Anytime there’s news about members of Primus or Ween doing anything, you know it’s bound to be weird, but put them together and what do you get? A fishing show, apparently. That’s right, Les Claypool and Mickey Melchiondo, better known as Dean Ween, have decided to put together their own reality show that will meld sport fishing with music and comedy and be produced by South Park creators Trey Parker and Matt Stone. Ween says the show will be “personality driven” and you won’t need to know a mackerel from a marlin to get a kick out of it. “The idea is to get the show on after Anthony Bourdain or Tosh.O. It’s a fishing show that you do not have to be into fishing to enjoy,” said Melchiondo.The show, which begins shooting in February, will feature celebrity guests and will have its own soundtrack composed partially of music played on the show. Ween’s angling credentials include 30 years of amateur fishing experience and boating, as well as earning his coast guard license five years ago. Claypool’s, as far as we know, consists of writing songs like “John The Fisherman,” which is good enough for us.
Last week, Lady Gaga found herself giving a six-hour testimony at a midtown Manhattan law office in regards to a lawsuit from a former assistant, a fact she was none too pleased about. “Listen, listen, sir, if you’re going to ask me questions for the next five hours, I am going to tell you exactly what fucking happened,” Gaga told one of the plaintiff’s lawyers, “so that the judge can read on this transcript exactly what’s going on.” The lawsuit in question was filed in 2011 by former aide Jennifer O’Neill, who alleges that the singer owes her more than $393,000 in overtime pay for her around-the-clock work between 2009 and 2011. Gaga claims that O’Neill knew that there would be no overtime pay from the beginning and claims that she benefitted from living a rock star lifestyle through her. “She slept in Egyptian cotton sheets every night, in five-star hotels, on private planes, eating caviar, partying with [photographer] Terry Richardson all night, wearing my clothes, asking YSL [Yves Saint Laurent] to send her free shoes without my permission, using my YSL discount without my permission.” The singer added that O’Neill’s job, which paid $75,000, “was essentially a favor, and Jennifer was majorly unqualified for it.”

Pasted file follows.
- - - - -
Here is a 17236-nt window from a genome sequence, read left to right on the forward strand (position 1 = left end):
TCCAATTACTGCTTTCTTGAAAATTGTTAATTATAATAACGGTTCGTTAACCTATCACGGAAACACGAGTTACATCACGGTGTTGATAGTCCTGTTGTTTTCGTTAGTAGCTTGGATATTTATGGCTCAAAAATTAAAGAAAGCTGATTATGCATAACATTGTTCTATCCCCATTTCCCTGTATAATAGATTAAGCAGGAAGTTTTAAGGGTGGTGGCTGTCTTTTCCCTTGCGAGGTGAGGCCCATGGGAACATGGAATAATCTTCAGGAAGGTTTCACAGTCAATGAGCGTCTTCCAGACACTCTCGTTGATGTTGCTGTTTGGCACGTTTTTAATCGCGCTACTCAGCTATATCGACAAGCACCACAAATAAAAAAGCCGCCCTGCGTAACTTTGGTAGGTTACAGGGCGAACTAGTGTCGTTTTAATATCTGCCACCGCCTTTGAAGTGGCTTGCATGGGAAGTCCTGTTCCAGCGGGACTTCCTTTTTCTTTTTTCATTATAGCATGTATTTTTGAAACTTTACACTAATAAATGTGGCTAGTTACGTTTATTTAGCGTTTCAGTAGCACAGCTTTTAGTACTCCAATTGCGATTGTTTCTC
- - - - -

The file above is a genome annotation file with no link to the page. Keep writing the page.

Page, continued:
In case you’ve been living under a rock without Wi-Fi access, there’s been a bit of a squabble as of late over the Fox show Glee stealing artist Jonathan Coulton’s reworking of “Baby Got Back” and using it on the show without any kind of attribution. Luckily for Coulton, his fans took to the Twittersphere and made the media stand up and notice, leaving Fox with some considerable egg on their face. Last week, Coulton, who is perhaps best known as the writer of the Portal end-game song “Still Alive,” put his version of the rap track on iTunes, and it has since outsold any Glee song on the music distribution service. As if to counteract all the despicableness that’s come from the incident, Coulton has arranged for all proceeds from the track to be split between the VH1 Save The Music Foundation and the It Gets Better Project.